Jon Murad, a graduate of Harvard College and Harvard Kennedy School, is going off to be a cop in New York City. His Graduate Student address is a wonderful call to serve.
“I’m probably not the only municipal cop in the country with 2 Harvard degrees, but I’m surely in a tiny cohort, but that’s not a boast but a lament. If there is something special about this place [Harvard] and the lessons that we learned here, and I believe there is, then America, the world needs people like you in these roles. Because John Adams was dead wrong, success doesn’t mean rising to the top, it means changing the world. And here’s the secret: everyone changes the world, everything ripples. It’s how we do it that counts.
So how do we do it? Do you choose a job that serves others, as many of you have already done? Do you sign up to be a Big Sister? Do you check out Citizen Schools? Do you volunteer for Hospice? Yes…These things are the tab for your coming here when others could not. These things matter. These things may be better than making tons of money, although as a civil servant I wouldn’t really know. ”
In addition, Oprah Winfrey, the main commencement speaker, was cogent on life’s meaning.
“You will find true success and happiness if you have only one goal. There really is only one, and that is this: to fulfill the highest, most truthful expression of yourself as a human being. You want to max out your humanity by using your energy to lift yourself up, your family, and the people around you.”
The key to doing that, she said, is to develop your “internal, moral, emotional GPS that can tell you which way to go.” Oprah talked about her work with the Angel Network to assist victims of Hurricanes and other adversity and implored the Harvard graduates, armed with the latest technology to be their own Angel Network.
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Randy Pausch, a computer scientist at Carnegie Mellon University, who is imminently dying from pancreatic cancer but still quite alive, gave a ‘last lecture’ (i.e., what lecture would you give if you had only one last chance to give a lecture). He was at Brown University a bit ahead of me and I was a teaching assistant to him in a computer class, but never knew him that well; obviously my loss!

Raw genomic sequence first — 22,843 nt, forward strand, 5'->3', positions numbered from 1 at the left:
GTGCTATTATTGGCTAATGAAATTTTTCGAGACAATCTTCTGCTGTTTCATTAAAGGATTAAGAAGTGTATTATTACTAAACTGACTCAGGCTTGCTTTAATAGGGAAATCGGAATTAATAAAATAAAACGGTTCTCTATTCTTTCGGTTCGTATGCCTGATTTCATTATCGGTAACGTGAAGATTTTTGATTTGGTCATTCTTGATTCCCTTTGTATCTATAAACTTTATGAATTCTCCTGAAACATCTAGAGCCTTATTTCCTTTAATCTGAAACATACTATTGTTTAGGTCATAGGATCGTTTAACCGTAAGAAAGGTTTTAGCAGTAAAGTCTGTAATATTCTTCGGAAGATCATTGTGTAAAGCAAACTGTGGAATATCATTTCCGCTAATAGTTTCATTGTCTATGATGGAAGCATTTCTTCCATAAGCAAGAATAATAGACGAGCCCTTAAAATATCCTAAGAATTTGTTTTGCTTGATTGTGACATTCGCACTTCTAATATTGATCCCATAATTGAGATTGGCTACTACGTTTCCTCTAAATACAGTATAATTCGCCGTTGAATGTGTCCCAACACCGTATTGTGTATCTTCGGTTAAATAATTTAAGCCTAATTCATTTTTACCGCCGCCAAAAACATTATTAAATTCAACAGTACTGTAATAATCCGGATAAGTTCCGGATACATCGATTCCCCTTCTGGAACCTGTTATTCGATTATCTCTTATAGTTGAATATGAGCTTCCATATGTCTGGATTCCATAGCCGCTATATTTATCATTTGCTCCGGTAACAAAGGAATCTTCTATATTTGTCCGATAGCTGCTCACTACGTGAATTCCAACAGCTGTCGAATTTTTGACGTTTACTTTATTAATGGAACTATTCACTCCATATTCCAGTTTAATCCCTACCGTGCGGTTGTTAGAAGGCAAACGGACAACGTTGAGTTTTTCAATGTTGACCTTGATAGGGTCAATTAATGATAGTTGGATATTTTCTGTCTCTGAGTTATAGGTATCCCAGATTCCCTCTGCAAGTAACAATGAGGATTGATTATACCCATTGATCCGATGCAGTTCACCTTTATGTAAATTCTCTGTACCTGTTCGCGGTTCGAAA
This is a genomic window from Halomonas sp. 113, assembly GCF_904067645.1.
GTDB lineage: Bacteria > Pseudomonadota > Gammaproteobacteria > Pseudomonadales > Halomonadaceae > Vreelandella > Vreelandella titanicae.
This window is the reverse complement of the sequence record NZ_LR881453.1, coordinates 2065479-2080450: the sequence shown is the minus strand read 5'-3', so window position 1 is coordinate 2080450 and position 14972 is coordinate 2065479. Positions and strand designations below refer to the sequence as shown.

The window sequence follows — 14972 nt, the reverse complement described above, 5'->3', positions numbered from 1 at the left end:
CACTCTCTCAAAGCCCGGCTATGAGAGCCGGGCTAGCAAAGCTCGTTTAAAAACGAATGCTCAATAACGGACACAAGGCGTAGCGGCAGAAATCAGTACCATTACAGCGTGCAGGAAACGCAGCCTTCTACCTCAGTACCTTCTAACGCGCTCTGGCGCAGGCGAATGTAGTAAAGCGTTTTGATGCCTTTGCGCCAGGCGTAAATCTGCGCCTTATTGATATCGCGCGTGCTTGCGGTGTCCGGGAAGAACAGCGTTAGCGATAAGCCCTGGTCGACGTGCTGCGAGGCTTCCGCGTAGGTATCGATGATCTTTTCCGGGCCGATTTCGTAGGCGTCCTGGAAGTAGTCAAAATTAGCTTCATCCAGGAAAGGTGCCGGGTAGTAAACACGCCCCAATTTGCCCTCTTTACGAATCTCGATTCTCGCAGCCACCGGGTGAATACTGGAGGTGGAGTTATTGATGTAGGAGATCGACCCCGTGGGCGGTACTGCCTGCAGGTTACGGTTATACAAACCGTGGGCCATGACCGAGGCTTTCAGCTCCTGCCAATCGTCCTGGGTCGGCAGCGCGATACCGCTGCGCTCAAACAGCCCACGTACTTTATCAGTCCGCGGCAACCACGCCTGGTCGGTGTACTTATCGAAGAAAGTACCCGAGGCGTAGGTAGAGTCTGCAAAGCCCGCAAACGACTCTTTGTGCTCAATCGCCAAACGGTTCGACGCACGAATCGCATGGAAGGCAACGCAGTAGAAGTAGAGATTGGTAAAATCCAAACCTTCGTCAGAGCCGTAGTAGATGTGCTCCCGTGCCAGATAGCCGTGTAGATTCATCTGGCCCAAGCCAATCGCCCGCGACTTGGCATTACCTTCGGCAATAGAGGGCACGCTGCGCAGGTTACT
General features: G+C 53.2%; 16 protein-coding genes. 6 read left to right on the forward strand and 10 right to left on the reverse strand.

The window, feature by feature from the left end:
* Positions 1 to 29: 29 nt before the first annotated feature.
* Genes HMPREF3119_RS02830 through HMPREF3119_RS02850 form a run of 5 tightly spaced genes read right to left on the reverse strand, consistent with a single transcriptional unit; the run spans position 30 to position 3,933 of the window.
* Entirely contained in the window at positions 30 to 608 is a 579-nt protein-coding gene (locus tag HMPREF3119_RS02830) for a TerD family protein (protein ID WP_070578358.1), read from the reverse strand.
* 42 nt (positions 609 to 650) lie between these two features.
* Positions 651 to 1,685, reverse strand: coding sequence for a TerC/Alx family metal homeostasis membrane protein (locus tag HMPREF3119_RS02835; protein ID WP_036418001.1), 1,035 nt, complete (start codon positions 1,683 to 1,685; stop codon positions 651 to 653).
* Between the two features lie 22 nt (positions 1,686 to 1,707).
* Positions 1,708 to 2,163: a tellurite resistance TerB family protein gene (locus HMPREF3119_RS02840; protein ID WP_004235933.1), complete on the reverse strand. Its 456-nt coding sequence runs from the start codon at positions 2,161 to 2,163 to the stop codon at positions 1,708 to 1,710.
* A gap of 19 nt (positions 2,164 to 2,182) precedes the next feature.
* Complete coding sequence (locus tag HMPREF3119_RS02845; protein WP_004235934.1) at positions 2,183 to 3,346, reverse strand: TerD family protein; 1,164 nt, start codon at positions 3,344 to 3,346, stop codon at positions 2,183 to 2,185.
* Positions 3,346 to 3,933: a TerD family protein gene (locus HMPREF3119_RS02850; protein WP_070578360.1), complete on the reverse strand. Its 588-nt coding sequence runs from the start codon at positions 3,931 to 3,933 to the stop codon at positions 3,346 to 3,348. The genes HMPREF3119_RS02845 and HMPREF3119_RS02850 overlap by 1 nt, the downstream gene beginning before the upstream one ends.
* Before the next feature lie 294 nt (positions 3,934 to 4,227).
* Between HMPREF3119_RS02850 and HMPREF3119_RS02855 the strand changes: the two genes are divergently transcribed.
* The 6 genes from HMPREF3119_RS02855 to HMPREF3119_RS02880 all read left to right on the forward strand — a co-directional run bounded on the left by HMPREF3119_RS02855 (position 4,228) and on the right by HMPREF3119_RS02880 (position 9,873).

It’s funny, poignant, touching and all about living life to its fullest with humanity. Among his wise takeaways from his life thusfar are:
1. Brick walls aren’t meant to keep us from doing things but to separate the ones who REALLY want to do something (those who find a way around the brick wall) from those who don’t (those who give up)
2. Hold on to our “wonder” as we lose our chance to dream of greater things when we lose our wonder.
3. Experience is the wisdom we learn from failing to initially achieve what we wanted.
and many more…
See notable quotes from Randy here.
A heavily abridged 11 minute version of the lecture was given in April 2008 on Oprah.
Original 76 minute lecture available in ten different parts:
part 1 (Achieving Your Childhood Dreams)
Transcript of the Last Lecture available here.
And story also described in a Wall Street Journal column “A Beloved Professor Delivers The Lecture of a Lifetime” (WSJ, 9/20/07, p. D1 by Jeff Zaslow in his Moving On column). If not available there, you can also try here (for text and a 4 minute video story).
Note: Randy’s book The Last Lecture (Hyperion Press) has now been released (April 8, 2008), co-written with WSJ reporter Jeff Zaslow. See Randy’s video about the book and preview of interview with Diane Sawyer of ABC News special about the book (airing April 10, 2008). He published an abridgment in Parade Magazine in April 2008.
Updates on Randy Pausch’s condition can be found here and his home page is here (which also has a video of him testifying before Congress on March 13, 2008).
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